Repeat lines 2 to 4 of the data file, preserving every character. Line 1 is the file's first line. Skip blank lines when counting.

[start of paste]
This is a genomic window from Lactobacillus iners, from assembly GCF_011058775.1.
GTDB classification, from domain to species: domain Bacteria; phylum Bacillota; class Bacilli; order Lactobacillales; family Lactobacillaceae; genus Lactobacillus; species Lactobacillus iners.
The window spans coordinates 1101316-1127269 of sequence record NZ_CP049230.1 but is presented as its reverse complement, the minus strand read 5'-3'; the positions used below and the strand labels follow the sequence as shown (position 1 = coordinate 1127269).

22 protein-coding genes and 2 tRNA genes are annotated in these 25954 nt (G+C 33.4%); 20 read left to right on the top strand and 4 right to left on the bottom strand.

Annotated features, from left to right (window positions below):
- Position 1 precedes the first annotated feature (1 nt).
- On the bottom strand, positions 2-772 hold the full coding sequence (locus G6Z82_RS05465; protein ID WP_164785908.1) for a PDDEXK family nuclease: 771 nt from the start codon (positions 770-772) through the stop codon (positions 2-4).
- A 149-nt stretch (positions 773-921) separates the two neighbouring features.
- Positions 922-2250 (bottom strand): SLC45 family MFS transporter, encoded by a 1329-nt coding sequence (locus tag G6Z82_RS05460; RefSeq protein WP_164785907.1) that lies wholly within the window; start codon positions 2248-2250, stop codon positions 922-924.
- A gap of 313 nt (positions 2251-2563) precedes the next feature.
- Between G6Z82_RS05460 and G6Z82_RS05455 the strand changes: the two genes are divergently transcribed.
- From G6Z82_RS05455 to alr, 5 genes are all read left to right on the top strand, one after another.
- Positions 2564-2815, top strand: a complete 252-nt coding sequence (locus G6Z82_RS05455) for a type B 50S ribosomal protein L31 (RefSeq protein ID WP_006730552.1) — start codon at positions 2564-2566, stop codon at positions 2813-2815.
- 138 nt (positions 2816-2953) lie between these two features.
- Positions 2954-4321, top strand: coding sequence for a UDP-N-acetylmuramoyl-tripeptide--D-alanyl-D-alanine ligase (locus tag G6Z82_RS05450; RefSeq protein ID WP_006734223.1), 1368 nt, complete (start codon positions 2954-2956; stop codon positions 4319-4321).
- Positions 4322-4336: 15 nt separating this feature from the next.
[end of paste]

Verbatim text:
GTDB classification, from domain to species: domain Bacteria; phylum Bacillota; class Bacilli; order Lactobacillales; family Lactobacillaceae; genus Lactobacillus; species Lactobacillus iners.
The window spans coordinates 1101316-1127269 of sequence record NZ_CP049230.1 but is presented as its reverse complement, the minus strand read 5'-3'; the positions used below and the strand labels follow the sequence as shown (position 1 = coordinate 1127269).

22 protein-coding genes and 2 tRNA genes are annotated in these 25954 nt (G+C 33.4%); 20 read left to right on the top strand and 4 right to left on the bottom strand.